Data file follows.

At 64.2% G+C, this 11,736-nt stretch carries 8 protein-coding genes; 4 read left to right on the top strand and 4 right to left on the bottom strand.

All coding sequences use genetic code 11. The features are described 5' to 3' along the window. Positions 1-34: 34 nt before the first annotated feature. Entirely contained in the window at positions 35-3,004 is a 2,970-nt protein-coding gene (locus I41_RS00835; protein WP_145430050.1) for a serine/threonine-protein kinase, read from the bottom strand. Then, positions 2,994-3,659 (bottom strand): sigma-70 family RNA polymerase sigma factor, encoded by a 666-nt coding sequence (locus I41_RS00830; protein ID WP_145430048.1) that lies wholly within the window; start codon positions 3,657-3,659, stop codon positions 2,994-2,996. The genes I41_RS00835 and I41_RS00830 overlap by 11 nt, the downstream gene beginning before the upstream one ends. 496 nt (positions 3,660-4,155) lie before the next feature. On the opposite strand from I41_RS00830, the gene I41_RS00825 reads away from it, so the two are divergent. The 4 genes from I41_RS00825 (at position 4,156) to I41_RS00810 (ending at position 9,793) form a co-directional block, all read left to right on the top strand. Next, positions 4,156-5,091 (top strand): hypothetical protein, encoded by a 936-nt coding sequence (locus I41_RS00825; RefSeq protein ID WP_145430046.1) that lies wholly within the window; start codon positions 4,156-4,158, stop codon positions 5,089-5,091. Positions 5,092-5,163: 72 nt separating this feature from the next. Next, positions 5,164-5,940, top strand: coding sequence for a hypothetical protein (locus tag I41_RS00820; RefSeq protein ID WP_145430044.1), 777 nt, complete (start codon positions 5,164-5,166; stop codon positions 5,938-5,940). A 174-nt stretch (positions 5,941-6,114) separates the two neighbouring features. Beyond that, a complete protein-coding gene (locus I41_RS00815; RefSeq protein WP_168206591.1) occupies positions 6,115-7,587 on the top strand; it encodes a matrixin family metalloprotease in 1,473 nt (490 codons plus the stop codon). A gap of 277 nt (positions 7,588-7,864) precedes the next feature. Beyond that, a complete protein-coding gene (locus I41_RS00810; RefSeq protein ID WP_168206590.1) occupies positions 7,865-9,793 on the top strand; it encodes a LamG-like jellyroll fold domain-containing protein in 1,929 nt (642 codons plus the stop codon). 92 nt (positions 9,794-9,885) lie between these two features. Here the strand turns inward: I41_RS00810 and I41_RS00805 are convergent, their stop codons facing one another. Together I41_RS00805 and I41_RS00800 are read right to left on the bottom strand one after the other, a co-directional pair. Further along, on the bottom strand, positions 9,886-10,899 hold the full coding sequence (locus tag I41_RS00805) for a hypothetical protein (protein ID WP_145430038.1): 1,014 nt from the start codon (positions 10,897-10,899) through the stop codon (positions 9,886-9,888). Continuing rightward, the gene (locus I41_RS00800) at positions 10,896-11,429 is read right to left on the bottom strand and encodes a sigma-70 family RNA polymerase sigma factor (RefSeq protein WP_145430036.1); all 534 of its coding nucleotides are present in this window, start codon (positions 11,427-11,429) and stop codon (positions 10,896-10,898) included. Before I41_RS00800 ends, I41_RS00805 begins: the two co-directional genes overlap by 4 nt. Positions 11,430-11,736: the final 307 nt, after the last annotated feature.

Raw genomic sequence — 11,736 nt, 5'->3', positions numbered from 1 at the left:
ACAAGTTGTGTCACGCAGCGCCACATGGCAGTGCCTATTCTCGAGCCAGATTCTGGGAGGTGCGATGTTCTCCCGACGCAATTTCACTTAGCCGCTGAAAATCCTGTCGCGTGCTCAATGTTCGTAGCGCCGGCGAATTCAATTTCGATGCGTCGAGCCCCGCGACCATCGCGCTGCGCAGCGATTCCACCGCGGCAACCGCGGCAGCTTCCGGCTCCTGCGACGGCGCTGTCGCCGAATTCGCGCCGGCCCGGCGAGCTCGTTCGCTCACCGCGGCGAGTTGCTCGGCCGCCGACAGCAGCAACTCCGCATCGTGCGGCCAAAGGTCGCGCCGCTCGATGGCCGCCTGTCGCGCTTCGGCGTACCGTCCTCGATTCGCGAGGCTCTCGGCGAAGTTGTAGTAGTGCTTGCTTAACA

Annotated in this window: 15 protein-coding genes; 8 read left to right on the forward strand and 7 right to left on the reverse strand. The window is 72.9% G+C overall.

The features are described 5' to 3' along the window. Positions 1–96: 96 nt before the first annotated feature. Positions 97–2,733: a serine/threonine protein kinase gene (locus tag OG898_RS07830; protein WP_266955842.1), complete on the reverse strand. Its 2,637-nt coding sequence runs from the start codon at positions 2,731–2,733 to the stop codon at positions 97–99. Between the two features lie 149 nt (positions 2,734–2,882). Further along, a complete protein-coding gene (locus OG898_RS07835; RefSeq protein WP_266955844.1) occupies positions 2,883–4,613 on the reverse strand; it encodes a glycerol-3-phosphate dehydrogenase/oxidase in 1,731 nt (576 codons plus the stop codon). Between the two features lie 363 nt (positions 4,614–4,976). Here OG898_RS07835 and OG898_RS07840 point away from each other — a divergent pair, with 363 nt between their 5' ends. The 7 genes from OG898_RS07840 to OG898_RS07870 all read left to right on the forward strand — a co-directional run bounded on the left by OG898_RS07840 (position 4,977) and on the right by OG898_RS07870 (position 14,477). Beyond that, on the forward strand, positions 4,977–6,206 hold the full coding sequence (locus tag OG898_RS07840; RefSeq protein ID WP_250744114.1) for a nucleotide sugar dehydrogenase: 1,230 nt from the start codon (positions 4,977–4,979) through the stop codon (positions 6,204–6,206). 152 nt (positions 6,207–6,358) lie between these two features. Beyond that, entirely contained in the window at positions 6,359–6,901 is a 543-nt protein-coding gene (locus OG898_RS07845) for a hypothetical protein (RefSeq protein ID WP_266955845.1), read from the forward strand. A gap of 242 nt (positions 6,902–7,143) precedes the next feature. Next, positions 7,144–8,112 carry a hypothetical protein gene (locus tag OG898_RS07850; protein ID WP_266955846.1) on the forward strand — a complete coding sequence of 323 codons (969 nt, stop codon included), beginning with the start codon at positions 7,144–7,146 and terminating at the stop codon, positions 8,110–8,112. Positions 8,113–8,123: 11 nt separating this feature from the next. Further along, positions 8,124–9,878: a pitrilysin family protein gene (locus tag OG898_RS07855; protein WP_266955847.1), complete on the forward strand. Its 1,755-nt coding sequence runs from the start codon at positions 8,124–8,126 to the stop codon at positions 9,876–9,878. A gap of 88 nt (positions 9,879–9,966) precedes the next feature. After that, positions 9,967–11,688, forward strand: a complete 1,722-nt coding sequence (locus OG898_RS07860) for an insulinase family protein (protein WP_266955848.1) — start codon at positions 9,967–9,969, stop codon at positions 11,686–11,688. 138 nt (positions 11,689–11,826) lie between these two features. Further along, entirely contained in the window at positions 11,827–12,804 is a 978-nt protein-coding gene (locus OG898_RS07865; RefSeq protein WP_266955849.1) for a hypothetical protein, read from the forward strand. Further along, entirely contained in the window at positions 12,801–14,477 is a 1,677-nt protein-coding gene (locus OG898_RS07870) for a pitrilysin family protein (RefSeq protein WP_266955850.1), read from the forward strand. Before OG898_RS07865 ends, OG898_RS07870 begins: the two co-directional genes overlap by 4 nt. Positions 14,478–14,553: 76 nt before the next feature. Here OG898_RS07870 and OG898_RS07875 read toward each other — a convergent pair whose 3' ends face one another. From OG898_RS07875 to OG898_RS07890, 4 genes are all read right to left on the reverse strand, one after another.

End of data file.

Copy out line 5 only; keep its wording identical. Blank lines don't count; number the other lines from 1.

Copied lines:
Annotated in this window: 15 protein-coding genes; 8 read left to right on the forward strand and 7 right to left on the reverse strand. The window is 72.9% G+C overall.